I’m a strong believer in structural explanations for things, but I think Jonathan Bernstein goes a bit too far with this:
Now, the second part of what Yglesias said — how can anyone know what Romney will actually do it elected? I think the answer is, basically, the same way you can know that about anyone. He’ll follow party incentives, and institutional incentives, and other such things that have little or nothing to do with what he “really” thinks. And that’s mostly a good thing!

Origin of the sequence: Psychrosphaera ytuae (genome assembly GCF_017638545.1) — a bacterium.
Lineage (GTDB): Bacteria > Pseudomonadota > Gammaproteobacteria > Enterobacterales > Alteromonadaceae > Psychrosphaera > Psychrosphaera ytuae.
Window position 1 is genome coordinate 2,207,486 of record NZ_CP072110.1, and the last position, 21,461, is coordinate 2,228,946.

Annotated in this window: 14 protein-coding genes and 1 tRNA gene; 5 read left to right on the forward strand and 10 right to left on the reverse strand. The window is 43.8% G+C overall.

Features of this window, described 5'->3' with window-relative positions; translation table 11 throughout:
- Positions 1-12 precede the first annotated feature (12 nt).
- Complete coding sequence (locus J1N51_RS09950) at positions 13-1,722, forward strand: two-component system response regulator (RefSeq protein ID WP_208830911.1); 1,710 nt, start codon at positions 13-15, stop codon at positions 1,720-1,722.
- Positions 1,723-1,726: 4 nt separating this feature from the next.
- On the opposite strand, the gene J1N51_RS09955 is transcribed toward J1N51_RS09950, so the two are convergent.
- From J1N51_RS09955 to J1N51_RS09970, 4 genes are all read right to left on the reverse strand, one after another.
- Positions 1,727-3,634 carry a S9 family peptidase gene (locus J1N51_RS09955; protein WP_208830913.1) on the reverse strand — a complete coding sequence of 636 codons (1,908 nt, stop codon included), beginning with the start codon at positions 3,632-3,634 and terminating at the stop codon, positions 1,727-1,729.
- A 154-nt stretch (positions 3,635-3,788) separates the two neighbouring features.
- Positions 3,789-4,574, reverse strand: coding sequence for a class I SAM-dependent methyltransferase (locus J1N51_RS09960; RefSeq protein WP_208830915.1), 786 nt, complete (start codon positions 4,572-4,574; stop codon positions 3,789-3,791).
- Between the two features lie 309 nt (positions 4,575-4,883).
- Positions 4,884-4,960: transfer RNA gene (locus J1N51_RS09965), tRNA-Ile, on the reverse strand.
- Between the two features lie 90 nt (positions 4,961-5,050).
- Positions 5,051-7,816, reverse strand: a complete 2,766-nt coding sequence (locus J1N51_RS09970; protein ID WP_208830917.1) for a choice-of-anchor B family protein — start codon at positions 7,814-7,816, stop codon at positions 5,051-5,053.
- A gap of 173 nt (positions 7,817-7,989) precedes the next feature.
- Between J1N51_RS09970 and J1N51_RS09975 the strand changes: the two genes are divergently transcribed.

There’s a lot of truth to that. But still, I do think beliefs matter. One reason is that people engage in “motivated reasoning” all the time. A politician with a visceral loathing of gay people is more likely to interpret the objective incentives facing him as having anti-gay implications than is a politician who has warm personal relationships with gays and lesbians. I don’t think there’s any guarantee that President Tom Ridge would have pursued the 2003 Medicare bill with as much alacrity as George W Bush did, or that President John Corzine would have been as committed to the “cadillac tax” on high-value health insurance plans as Barack Obama was.